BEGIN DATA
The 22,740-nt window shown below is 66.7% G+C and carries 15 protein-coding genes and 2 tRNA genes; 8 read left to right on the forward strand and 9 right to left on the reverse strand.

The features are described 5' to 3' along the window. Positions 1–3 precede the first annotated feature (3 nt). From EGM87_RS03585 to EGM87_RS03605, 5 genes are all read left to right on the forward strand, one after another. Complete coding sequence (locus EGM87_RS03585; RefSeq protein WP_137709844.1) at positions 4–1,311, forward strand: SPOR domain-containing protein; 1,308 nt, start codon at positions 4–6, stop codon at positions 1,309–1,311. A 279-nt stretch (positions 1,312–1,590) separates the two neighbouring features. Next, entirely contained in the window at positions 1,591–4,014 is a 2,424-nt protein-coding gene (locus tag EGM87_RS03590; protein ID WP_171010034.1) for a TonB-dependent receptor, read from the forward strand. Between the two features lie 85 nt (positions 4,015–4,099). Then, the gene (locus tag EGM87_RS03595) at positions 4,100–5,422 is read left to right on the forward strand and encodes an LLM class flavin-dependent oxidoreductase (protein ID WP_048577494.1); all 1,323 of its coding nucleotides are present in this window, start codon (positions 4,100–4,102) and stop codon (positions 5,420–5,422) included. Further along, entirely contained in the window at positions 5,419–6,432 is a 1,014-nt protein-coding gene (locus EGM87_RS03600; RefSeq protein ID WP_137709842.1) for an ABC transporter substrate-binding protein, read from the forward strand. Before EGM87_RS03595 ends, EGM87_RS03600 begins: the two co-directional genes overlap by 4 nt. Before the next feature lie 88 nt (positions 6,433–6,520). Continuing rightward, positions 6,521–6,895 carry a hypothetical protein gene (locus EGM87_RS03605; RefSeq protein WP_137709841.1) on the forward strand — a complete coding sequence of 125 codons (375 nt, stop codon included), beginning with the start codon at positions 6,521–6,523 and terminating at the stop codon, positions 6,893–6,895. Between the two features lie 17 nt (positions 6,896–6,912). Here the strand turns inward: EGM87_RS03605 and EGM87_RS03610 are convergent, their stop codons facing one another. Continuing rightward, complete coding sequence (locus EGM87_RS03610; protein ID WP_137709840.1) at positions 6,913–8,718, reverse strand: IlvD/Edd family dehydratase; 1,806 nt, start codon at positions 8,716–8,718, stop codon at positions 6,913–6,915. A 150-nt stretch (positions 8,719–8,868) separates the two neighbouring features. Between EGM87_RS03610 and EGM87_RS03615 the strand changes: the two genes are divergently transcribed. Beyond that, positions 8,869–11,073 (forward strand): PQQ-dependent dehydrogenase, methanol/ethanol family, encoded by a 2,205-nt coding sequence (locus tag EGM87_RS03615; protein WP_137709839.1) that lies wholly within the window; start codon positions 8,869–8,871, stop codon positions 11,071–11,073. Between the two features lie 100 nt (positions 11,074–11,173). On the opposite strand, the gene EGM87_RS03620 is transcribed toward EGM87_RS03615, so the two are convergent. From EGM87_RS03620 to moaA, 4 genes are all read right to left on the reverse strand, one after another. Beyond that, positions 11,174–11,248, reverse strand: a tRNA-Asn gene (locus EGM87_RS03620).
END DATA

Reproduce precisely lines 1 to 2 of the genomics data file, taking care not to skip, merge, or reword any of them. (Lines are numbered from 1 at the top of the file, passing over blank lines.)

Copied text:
The 22,740-nt window shown below is 66.7% G+C and carries 15 protein-coding genes and 2 tRNA genes; 8 read left to right on the forward strand and 9 right to left on the reverse strand.

The features are described 5' to 3' along the window. Positions 1–3 precede the first annotated feature (3 nt). From EGM87_RS03585 to EGM87_RS03605, 5 genes are all read left to right on the forward strand, one after another. Complete coding sequence (locus EGM87_RS03585; RefSeq protein WP_137709844.1) at positions 4–1,311, forward strand: SPOR domain-containing protein; 1,308 nt, start codon at positions 4–6, stop codon at positions 1,309–1,311. A 279-nt stretch (positions 1,312–1,590) separates the two neighbouring features. Next, entirely contained in the window at positions 1,591–4,014 is a 2,424-nt protein-coding gene (locus tag EGM87_RS03590; protein ID WP_171010034.1) for a TonB-dependent receptor, read from the forward strand. Between the two features lie 85 nt (positions 4,015–4,099). Then, the gene (locus tag EGM87_RS03595) at positions 4,100–5,422 is read left to right on the forward strand and encodes an LLM class flavin-dependent oxidoreductase (protein ID WP_048577494.1); all 1,323 of its coding nucleotides are present in this window, start codon (positions 4,100–4,102) and stop codon (positions 5,420–5,422) included. Further along, entirely contained in the window at positions 5,419–6,432 is a 1,014-nt protein-coding gene (locus EGM87_RS03600; RefSeq protein ID WP_137709842.1) for an ABC transporter substrate-binding protein, read from the forward strand. Before EGM87_RS03595 ends, EGM87_RS03600 begins: the two co-directional genes overlap by 4 nt. Before the next feature lie 88 nt (positions 6,433–6,520). Continuing rightward, positions 6,521–6,895 carry a hypothetical protein gene (locus EGM87_RS03605; RefSeq protein WP_137709841.1) on the forward strand — a complete coding sequence of 125 codons (375 nt, stop codon included), beginning with the start codon at positions 6,521–6,523 and terminating at the stop codon, positions 6,893–6,895. Between the two features lie 17 nt (positions 6,896–6,912). Here the strand turns inward: EGM87_RS03605 and EGM87_RS03610 are convergent, their stop codons facing one another. Continuing rightward, complete coding sequence (locus EGM87_RS03610; protein ID WP_137709840.1) at positions 6,913–8,718, reverse strand: IlvD/Edd family dehydratase; 1,806 nt, start codon at positions 8,716–8,718, stop codon at positions 6,913–6,915. A 150-nt stretch (positions 8,719–8,868) separates the two neighbouring features. Between EGM87_RS03610 and EGM87_RS03615 the strand changes: the two genes are divergently transcribed. Beyond that, positions 8,869–11,073 (forward strand): PQQ-dependent dehydrogenase, methanol/ethanol family, encoded by a 2,205-nt coding sequence (locus tag EGM87_RS03615; protein WP_137709839.1) that lies wholly within the window; start codon positions 8,869–8,871, stop codon positions 11,071–11,073. Between the two features lie 100 nt (positions 11,074–11,173). On the opposite strand, the gene EGM87_RS03620 is transcribed toward EGM87_RS03615, so the two are convergent. From EGM87_RS03620 to moaA, 4 genes are all read right to left on the reverse strand, one after another. Beyond that, positions 11,174–11,248, reverse strand: a tRNA-Asn gene (locus EGM87_RS03620).